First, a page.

President Donald Trump said the U.S. “immediately destroyed” an Iranian drone that approached the USS Boxer near the Strait of Hormuz, though officials in Tehran denied losing one.
The drone was a threat to the amphibious assault ship and its crew, Trump said at the White House on Thursday, in the the latest sign of escalating military tensions around the critical oil chokepoint. The president said he’s calling “on other nations to protect their ships as they go through the Strait.”
“The Boxer took defensive action against an Iranian drone which had closed into a very, very near distance — approximately 1,000 yards, ignoring multiple calls to stand down,” Trump said.
Oil futures in New York snapped a four-day drop to rise 1.7% to $56.23 a barrel as of 11:47 a.m. in Singapore.
In a tweet on Friday, Iran’s Deputy Foreign Minister Seyed Abbas Araghchi denied his country lost a drone and poked fun at the U.S.
Pentagon spokesman Jonathan Hoffman said in a statement that the Boxer “was in international waters conducting a planned inbound transit of the Strait of Hormuz” when a drone “closed within a threatening range” and “the ship took defensive action.”
The confrontation comes as tensions between Washington and Tehran remain high over a spate of attacks on cargo ships, the downing of an American drone and the British seizure of a tanker carrying Iranian oil.
Earlier in the day, the U.S. condemned Iranian naval activity in the Persian Gulf and demanded that the Islamic Republic release a small tanker and its crew that its forces seized this week. A State Department official who asked not to be identified discussing the issue cited the Islamic Revolutionary Guard Corps’ “continued harassment” of vessels in and around the Strait.
Iranian Foreign Minister Mohammad Javad Zarif said in an interview with Bloomberg News on Wednesday that said his country is capable of shutting the Strait of Hormuz, but doesn’t want to do so.
“We certainly have the ability to do it, but we certainly don’t want to do it because the Strait of Hormuz and the Persian Gulf are our lifeline,” Zarif said in New York. “It has to be secured. We play a big role in securing it, but it has to be secure for everybody.”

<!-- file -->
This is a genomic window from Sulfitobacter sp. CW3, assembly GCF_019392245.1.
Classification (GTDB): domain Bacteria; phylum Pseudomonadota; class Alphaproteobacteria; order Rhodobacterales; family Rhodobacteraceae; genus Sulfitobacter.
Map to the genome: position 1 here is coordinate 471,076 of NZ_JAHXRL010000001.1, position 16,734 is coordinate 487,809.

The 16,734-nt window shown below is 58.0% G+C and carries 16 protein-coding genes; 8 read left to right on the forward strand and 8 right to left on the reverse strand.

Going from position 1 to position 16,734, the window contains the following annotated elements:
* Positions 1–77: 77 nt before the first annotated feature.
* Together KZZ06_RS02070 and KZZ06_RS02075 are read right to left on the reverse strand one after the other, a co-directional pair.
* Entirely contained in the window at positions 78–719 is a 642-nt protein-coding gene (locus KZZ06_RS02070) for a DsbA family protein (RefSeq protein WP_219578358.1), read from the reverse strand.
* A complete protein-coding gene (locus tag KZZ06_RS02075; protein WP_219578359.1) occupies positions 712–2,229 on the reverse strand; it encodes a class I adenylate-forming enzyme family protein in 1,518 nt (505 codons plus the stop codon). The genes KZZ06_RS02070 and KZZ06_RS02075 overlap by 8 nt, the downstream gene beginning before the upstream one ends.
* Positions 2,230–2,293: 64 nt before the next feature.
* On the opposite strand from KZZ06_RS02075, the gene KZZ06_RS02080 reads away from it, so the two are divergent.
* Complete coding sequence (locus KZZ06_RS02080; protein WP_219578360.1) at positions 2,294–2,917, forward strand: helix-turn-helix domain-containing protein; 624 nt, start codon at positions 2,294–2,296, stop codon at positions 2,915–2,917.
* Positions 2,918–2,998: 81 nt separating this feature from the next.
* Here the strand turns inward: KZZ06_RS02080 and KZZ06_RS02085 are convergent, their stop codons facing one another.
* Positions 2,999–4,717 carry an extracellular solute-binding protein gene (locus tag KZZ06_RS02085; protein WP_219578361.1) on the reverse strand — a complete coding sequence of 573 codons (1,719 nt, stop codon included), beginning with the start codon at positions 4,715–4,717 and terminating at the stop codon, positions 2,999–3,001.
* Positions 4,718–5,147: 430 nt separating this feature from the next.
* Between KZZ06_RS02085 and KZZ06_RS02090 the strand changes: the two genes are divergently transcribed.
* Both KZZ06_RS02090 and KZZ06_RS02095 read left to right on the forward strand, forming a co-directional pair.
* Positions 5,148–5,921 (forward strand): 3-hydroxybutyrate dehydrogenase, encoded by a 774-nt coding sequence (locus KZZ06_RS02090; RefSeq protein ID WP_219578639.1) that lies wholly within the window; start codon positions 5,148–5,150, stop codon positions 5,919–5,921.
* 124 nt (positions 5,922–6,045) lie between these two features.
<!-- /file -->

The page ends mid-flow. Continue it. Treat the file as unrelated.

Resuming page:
About one-third of the world’s seaborne crude and fuels passed through the Strait of Hormuz last year, highlighting its key role in global oil markets. In May and June, six tankers were attacked in the region. While Iran has been blamed for attacks on merchant shipping, it has denied responsibility.
“It’s dangerous because it is very crowded,” Zarif said, adding that the last time the area was this crowded, the U.S. shot down an Iranian commercial airliner with 290 passengers in 1988. “We feel the danger and that is why we want to avoid a dangerous escalation, but we cannot give up defending our country.”
Iran and the U.S. have been at loggerheads since last year, when Trump withdrew the U.S. from the 2015 nuclear agreement he called the “worst deal ever.” In May, the administration refused to extend waivers to eight governments for Iranian oil purchases, ratcheting up the pressure on the country’s already battered economy.
Speaking to reporters in New York on Thursday, Zarif said he had made a “substantial” offer to break the impasse with the U.S. While Trump administration officials have said they are willing to meet Iranian leaders without preconditions, Secretary of State Michael Pompeo has laid out a series of demands — including ending support for proxy militias in other countries — he says Iran must adhere to before sanctions are lifted. Iran wants some easing of sanctions first.
In the meantime, Iran has proceeded with efforts to enrich uranium beyond limits proscribed by the 2015 accord.
A Trump administration official, asking not to be identified, said a “serious gesture” on Iran’s part would involve ending uranium enrichment immediately and move toward ending ballistic missile development. Zarif and other officials have said they won’t bargain away the right to have missiles for defensive purposes.